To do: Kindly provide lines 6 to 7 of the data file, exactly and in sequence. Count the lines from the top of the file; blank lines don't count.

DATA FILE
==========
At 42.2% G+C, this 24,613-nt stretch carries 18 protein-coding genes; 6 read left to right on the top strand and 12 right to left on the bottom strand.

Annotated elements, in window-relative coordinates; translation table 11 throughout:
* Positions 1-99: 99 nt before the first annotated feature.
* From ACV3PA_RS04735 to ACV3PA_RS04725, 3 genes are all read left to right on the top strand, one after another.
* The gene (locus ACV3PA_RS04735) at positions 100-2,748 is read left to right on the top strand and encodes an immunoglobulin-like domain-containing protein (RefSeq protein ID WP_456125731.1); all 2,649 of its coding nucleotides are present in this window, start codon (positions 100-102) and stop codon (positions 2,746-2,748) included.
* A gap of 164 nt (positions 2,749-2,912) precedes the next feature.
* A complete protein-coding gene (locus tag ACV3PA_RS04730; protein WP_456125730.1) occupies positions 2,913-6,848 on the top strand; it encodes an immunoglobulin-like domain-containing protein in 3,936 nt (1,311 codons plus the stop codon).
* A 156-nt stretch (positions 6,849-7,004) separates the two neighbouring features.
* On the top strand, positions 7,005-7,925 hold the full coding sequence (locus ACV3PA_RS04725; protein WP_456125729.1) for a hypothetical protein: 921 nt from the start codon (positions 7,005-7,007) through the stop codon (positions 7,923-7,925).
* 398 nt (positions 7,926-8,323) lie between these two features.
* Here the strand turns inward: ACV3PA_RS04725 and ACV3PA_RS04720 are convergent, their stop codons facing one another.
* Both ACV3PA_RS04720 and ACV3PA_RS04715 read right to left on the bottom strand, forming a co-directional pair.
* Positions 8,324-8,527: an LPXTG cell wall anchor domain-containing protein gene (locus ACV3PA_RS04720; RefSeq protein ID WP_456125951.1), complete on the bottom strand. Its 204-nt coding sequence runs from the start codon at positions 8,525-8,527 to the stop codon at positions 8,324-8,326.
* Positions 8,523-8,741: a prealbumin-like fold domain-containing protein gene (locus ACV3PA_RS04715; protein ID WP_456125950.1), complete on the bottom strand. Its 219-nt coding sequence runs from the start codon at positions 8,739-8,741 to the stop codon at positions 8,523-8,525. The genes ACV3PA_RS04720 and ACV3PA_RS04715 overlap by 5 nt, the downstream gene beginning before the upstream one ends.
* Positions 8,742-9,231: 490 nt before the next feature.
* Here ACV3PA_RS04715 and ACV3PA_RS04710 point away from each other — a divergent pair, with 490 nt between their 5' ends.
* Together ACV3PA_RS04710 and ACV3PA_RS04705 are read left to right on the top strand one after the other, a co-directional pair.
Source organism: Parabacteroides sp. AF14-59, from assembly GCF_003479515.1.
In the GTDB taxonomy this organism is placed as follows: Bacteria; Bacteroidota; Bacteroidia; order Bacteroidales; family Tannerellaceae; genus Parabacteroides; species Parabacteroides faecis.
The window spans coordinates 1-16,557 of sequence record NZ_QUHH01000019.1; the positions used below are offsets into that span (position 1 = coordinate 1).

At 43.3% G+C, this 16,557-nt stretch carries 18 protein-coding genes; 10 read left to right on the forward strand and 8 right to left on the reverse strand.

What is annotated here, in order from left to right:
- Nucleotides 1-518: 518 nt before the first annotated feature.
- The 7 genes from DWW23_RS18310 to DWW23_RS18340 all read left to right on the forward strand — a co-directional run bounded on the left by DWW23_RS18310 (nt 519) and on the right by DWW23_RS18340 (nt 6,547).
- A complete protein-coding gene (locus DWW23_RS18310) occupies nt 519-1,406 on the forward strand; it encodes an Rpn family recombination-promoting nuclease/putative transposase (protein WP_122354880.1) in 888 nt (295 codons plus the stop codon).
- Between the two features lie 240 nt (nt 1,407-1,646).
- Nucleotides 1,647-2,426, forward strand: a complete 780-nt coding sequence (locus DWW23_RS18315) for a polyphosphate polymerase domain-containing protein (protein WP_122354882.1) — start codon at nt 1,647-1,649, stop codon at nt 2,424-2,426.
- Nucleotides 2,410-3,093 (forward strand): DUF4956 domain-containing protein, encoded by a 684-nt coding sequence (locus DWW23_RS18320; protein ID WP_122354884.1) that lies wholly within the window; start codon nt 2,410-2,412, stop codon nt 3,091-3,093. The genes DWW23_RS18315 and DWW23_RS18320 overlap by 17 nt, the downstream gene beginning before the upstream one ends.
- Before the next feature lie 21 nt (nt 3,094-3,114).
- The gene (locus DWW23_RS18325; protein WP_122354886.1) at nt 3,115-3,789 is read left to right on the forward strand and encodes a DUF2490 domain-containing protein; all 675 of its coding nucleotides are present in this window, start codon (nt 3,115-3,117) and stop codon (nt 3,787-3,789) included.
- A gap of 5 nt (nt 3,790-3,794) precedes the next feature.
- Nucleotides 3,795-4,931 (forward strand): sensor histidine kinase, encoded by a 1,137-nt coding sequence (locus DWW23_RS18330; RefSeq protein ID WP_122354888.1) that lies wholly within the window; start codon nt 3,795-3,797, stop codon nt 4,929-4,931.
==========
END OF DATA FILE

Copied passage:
* A gap of 164 nt (positions 2,749-2,912) precedes the next feature.
* A complete protein-coding gene (locus tag ACV3PA_RS04730; protein WP_456125730.1) occupies positions 2,913-6,848 on the top strand; it encodes an immunoglobulin-like domain-containing protein in 3,936 nt (1,311 codons plus the stop codon).